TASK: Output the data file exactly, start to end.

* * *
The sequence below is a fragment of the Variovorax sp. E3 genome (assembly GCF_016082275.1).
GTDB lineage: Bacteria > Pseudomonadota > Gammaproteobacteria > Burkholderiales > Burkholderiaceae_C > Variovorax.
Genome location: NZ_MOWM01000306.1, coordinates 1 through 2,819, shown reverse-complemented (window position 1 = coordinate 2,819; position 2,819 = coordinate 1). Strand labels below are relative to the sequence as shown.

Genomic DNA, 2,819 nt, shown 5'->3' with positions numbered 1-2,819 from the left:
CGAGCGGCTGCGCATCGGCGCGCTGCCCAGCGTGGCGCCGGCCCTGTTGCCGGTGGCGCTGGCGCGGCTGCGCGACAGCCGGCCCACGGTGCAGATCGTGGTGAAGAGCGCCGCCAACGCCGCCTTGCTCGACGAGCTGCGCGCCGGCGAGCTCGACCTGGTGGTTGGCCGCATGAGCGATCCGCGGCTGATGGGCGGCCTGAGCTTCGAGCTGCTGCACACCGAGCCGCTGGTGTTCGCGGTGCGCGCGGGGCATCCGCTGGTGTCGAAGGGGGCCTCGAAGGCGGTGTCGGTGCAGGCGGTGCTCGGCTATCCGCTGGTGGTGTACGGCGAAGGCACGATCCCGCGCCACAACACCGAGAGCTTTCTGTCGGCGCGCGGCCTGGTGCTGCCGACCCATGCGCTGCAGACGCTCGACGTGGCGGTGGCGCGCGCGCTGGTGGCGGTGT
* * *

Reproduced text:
The sequence below is a fragment of the Variovorax sp. E3 genome (assembly GCF_016082275.1).
GTDB lineage: Bacteria > Pseudomonadota > Gammaproteobacteria > Burkholderiales > Burkholderiaceae_C > Variovorax.
Genome location: NZ_MOWM01000306.1, coordinates 1 through 2,819, shown reverse-complemented (window position 1 = coordinate 2,819; position 2,819 = coordinate 1). Strand labels below are relative to the sequence as shown.

Genomic DNA, 2,819 nt, shown 5'->3' with positions numbered 1-2,819 from the left:
CGAGCGGCTGCGCATCGGCGCGCTGCCCAGCGTGGCGCCGGCCCTGTTGCCGGTGGCGCTGGCGCGGCTGCGCGACAGCCGGCCCACGGTGCAGATCGTGGTGAAGAGCGCCGCCAACGCCGCCTTGCTCGACGAGCTGCGCGCCGGCGAGCTCGACCTGGTGGTTGGCCGCATGAGCGATCCGCGGCTGATGGGCGGCCTGAGCTTCGAGCTGCTGCACACCGAGCCGCTGGTGTTCGCGGTGCGCGCGGGGCATCCGCTGGTGTCGAAGGGGGCCTCGAAGGCGGTGTCGGTGCAGGCGGTGCTCGGCTATCCGCTGGTGGTGTACGGCGAAGGCACGATCCCGCGCCACAACACCGAGAGCTTTCTGTCGGCGCGCGGCCTGGTGCTGCCGACCCATGCGCTGCAGACGCTCGACGTGGCGGTGGCGCGCGCGCTGGTGGCGGTGT